Nearly 40,000 jobs could be lost in Northern Ireland over the next few years as a result of public sector cuts in the comprehensive spending review, a firm of business advisers have warned.
PricewaterhouseCoopers (PwC) said 20,000 public sector jobs could go — and that a further 16,000 private sector posts were also in jeopardy from the knock-on effect of cutbacks if there was no new thinking on economic reform in the province.
With around 30% of the workforce employed in the public sector, the projected losses would amount to 5.2% of total jobs in the province — the highest percentage toll of all UK regions.
In total, PwC said the spending cuts could result in the loss of 500,000 public sector jobs across the UK by 2014/2015, based on estimates from the Office of Budget Responsibility.
But Hugh Crossey, the firm’s managing partner in Northern Ireland, said the Coalition Government’s plans for Northern Ireland, including enterprise zone status and corporation tax changes, could bring opportunities if the Executive and private sector grasped them.
“This should not be interpreted solely as a crisis for the Executive — it’s also an opportunity for the private sector to challenge and modernise its own approach to innovation, productivity, exports and wealth creation.”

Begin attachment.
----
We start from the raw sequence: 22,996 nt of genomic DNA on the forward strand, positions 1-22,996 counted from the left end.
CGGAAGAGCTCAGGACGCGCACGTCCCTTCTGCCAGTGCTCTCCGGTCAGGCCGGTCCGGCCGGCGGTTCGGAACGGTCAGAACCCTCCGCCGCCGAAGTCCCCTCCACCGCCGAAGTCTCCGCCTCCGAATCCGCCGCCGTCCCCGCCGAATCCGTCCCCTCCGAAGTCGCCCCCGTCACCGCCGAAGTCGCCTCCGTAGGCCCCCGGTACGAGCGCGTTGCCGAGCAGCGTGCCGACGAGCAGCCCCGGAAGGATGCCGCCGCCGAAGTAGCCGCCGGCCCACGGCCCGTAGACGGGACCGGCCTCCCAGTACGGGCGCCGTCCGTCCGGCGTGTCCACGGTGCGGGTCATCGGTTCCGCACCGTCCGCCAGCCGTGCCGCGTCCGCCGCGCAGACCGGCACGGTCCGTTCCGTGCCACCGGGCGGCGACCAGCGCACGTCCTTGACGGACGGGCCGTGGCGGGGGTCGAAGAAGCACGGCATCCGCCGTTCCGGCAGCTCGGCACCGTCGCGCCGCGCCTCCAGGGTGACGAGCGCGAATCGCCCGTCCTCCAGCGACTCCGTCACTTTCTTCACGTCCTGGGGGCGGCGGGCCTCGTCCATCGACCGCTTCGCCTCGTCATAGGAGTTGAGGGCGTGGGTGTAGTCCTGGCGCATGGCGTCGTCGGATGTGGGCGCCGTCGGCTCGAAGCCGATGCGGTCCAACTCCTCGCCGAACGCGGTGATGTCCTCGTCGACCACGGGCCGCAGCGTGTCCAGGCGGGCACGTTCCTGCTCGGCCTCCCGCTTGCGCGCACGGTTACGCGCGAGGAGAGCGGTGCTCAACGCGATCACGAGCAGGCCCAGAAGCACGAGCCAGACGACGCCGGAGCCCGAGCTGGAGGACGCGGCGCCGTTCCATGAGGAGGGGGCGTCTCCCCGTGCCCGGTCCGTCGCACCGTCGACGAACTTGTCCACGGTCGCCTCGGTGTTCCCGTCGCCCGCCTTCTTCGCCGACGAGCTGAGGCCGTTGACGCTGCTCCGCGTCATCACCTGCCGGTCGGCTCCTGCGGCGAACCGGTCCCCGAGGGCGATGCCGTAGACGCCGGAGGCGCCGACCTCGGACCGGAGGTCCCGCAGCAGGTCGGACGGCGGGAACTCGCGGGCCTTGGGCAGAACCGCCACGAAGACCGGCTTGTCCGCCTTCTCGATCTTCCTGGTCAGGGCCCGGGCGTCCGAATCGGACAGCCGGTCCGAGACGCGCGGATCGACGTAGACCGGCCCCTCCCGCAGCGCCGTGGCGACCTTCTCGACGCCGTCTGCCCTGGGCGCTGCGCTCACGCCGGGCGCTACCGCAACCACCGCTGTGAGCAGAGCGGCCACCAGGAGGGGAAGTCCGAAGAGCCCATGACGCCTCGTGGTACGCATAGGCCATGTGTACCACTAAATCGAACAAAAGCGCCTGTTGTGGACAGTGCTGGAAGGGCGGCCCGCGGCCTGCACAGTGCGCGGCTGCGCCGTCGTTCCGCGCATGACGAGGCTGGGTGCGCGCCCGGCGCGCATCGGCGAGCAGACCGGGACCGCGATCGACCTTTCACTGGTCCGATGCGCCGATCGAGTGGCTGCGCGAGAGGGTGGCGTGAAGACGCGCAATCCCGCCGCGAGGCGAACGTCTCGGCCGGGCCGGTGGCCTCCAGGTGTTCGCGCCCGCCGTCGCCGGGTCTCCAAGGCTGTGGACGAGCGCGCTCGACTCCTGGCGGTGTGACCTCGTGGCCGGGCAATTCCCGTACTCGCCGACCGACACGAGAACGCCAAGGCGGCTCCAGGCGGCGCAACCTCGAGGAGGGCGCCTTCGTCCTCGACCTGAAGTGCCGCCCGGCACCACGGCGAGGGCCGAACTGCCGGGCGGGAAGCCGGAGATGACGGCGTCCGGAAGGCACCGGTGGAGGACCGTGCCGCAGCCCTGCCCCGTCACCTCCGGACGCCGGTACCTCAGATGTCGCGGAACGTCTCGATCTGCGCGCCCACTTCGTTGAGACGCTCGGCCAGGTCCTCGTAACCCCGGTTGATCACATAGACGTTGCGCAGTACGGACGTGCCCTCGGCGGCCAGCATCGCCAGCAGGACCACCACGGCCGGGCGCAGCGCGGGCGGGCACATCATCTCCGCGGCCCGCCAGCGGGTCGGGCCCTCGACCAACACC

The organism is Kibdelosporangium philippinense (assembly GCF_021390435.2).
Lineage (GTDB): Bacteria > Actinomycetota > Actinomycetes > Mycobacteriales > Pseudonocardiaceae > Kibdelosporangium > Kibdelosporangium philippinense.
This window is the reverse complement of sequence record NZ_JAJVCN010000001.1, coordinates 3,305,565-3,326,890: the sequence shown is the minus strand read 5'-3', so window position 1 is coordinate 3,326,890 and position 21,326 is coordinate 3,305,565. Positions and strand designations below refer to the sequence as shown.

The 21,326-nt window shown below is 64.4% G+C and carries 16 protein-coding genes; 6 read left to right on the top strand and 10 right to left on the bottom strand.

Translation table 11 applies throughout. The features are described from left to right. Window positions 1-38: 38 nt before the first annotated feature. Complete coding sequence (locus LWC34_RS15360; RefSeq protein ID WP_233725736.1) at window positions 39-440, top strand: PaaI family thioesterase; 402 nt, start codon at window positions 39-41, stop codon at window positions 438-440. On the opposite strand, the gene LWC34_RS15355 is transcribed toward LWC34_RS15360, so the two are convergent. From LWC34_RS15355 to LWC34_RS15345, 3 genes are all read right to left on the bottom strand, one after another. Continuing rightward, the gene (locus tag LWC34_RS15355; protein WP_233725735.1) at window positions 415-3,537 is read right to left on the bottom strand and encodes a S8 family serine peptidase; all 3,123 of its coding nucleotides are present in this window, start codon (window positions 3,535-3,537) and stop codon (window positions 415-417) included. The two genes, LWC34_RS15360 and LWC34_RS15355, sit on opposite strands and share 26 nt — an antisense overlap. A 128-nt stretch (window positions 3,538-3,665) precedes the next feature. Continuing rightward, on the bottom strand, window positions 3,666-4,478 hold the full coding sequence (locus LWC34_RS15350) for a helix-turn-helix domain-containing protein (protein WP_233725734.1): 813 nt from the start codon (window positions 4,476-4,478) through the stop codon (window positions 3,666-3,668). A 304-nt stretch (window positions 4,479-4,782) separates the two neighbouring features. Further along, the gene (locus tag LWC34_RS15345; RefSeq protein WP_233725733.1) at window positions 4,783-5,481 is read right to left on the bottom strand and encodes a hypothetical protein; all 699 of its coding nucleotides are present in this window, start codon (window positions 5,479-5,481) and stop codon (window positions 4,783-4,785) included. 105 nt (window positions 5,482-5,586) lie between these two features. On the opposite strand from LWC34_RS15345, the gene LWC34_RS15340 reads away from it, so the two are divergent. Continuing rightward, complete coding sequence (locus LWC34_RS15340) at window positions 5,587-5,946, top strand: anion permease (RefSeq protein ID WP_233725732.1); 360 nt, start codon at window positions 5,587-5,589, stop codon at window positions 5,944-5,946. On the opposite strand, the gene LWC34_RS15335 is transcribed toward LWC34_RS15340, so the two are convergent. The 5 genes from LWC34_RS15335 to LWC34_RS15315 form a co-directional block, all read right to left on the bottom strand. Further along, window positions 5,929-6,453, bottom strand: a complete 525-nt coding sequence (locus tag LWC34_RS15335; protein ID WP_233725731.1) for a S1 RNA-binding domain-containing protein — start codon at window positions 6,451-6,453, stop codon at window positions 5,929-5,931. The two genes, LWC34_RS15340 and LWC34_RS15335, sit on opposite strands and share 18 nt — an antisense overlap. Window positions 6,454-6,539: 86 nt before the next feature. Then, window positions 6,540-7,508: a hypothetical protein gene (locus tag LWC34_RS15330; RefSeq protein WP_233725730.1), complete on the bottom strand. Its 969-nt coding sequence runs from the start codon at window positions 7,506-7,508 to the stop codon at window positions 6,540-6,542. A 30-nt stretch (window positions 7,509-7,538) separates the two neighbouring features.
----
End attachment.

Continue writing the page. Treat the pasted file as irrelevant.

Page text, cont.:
Esmond Birnie, PwC’s chief economist, said: “It is clear from the government’s own estimates that the cuts are equivalent to
20,000 public sector jobs here in Northern Ireland.
“To compensate for spending cuts of this magnitude, the private sector would have to grow by more than 1% per annum.
“In the current circumstances, this level of growth is virtually impossible.
“Finding new ways of driving private sector growth must now be our overriding priority and embracing the government’s proposed tax incentives will help lure overseas investment and stimulate new and profitable exporters.”
The firm claims losses of UK public and private sector jobs could total 943,000 by 2014/15 — around 3.4% of total employment. Business services and construction would be hardest hit as public bodies tighten their belts and slash capital budgets.